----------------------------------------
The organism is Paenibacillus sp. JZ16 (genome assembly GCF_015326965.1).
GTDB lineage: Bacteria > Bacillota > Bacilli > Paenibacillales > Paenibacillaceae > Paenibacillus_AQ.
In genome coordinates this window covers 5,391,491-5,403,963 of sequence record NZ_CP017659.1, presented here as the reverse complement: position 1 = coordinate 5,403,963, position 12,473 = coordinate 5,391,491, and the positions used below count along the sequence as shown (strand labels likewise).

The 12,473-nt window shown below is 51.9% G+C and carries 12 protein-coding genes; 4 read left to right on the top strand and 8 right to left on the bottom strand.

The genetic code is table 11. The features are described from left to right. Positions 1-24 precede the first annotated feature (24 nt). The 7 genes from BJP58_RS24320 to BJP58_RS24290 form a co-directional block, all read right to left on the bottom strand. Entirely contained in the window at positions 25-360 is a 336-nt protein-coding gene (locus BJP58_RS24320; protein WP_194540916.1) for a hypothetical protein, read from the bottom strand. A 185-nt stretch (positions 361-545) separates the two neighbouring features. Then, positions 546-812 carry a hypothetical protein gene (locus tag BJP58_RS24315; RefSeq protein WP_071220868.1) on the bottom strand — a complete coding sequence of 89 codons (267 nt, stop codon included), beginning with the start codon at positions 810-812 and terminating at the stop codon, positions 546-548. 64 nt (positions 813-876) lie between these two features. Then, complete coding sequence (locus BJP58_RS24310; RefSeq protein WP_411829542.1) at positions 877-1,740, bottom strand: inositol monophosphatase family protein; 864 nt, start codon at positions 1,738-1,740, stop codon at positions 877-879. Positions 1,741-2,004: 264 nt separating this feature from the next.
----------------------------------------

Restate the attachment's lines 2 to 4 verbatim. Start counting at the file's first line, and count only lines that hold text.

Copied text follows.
GTDB lineage: Bacteria > Bacillota > Bacilli > Paenibacillales > Paenibacillaceae > Paenibacillus_AQ.
In genome coordinates this window covers 5,391,491-5,403,963 of sequence record NZ_CP017659.1, presented here as the reverse complement: position 1 = coordinate 5,403,963, position 12,473 = coordinate 5,391,491, and the positions used below count along the sequence as shown (strand labels likewise).

The 12,473-nt window shown below is 51.9% G+C and carries 12 protein-coding genes; 4 read left to right on the top strand and 8 right to left on the bottom strand.